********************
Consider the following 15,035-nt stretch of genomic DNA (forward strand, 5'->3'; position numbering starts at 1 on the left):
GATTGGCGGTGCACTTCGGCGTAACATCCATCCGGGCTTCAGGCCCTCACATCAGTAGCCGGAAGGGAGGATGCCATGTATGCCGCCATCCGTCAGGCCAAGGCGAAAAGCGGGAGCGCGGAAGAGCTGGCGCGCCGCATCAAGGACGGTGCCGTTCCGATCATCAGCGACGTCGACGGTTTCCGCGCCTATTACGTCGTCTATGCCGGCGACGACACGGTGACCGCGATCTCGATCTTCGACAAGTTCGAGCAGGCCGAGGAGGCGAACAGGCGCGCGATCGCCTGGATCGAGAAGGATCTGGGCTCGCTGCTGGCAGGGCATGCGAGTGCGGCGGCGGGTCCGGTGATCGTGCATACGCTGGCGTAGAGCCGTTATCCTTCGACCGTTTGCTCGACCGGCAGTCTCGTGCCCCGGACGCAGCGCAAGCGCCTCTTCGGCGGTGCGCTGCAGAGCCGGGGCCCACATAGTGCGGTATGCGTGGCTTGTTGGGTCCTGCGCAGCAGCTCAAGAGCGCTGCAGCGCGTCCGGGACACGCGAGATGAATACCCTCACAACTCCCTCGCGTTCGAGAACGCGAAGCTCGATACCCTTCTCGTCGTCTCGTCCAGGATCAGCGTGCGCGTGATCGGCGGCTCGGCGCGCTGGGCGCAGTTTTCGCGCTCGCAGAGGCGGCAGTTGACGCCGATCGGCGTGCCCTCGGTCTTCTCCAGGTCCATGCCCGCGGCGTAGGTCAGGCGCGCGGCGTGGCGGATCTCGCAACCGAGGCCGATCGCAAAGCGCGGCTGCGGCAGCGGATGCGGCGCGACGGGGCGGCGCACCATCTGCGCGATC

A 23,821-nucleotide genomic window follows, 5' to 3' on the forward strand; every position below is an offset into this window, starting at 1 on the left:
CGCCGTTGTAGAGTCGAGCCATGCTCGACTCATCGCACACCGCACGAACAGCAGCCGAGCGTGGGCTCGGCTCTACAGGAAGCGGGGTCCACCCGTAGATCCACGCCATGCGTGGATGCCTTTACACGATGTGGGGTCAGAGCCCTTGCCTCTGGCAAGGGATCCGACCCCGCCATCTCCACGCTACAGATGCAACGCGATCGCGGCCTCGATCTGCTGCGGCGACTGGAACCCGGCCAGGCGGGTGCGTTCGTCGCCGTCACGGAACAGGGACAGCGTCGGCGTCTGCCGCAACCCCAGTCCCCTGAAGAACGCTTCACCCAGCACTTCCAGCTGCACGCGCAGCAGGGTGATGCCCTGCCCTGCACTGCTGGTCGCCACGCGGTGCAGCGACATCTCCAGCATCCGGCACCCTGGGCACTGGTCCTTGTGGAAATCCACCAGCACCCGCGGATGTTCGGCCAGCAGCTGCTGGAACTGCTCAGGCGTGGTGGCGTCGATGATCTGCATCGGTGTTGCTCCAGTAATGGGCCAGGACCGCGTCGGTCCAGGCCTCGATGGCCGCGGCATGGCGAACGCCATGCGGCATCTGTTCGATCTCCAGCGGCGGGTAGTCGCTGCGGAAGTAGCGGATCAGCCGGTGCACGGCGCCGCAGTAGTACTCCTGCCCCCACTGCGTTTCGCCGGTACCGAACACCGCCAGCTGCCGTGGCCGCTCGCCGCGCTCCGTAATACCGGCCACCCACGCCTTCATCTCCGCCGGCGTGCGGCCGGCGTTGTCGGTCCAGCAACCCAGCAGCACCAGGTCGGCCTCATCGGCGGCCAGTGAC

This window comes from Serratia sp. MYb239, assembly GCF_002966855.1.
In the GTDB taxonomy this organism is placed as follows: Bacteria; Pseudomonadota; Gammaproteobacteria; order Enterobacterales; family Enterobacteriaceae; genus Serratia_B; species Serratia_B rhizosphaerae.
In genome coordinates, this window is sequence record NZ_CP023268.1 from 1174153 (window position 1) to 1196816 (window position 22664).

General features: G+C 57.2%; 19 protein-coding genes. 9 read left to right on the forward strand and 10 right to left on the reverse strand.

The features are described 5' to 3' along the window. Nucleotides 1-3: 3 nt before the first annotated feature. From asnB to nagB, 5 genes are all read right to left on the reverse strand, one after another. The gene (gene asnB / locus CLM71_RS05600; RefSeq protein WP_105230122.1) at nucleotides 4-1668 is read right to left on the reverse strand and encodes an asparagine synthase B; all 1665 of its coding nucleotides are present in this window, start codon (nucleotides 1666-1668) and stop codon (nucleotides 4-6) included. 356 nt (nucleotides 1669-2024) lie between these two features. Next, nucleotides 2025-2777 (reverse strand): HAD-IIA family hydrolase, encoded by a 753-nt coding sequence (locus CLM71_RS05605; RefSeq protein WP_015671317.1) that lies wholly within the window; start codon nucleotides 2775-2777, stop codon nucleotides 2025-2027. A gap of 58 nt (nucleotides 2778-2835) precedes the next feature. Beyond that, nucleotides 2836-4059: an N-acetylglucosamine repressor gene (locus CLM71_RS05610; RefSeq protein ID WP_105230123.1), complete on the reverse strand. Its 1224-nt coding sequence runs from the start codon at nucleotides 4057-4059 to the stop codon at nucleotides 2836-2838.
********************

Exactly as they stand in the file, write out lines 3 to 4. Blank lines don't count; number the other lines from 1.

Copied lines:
A 23,821-nucleotide genomic window follows, 5' to 3' on the forward strand; every position below is an offset into this window, starting at 1 on the left:
CGCCGTTGTAGAGTCGAGCCATGCTCGACTCATCGCACACCGCACGAACAGCAGCCGAGCGTGGGCTCGGCTCTACAGGAAGCGGGGTCCACCCGTAGATCCACGCCATGCGTGGATGCCTTTACACGATGTGGGGTCAGAGCCCTTGCCTCTGGCAAGGGATCCGACCCCGCCATCTCCACGCTACAGATGCAACGCGATCGCGGCCTCGATCTGCTGCGGCGACTGGAACCCGGCCAGGCGGGTGCGTTCGTCGCCGTCACGGAACAGGGACAGCGTCGGCGTCTGCCGCAACCCCAGTCCCCTGAAGAACGCTTCACCCAGCACTTCCAGCTGCACGCGCAGCAGGGTGATGCCCTGCCCTGCACTGCTGGTCGCCACGCGGTGCAGCGACATCTCCAGCATCCGGCACCCTGGGCACTGGTCCTTGTGGAAATCCACCAGCACCCGCGGATGTTCGGCCAGCAGCTGCTGGAACTGCTCAGGCGTGGTGGCGTCGATGATCTGCATCGGTGTTGCTCCAGTAATGGGCCAGGACCGCGTCGGTCCAGGCCTCGATGGCCGCGGCATGGCGAACGCCATGCGGCATCTGTTCGATCTCCAGCGGCGGGTAGTCGCTGCGGAAGTAGCGGATCAGCCGGTGCACGGCGCCGCAGTAGTACTCCTGCCCCCACTGCGTTTCGCCGGTACCGAACACCGCCAGCTGCCGTGGCCGCTCGCCGCGCTCCGTAATACCGGCCACCCACGCCTTCATCTCCGCCGGCGTGCGGCCGGCGTTGTCGGTCCAGCAACCCAGCAGCACCAGGTCGGCCTCATCGGCGGCCAGTGAC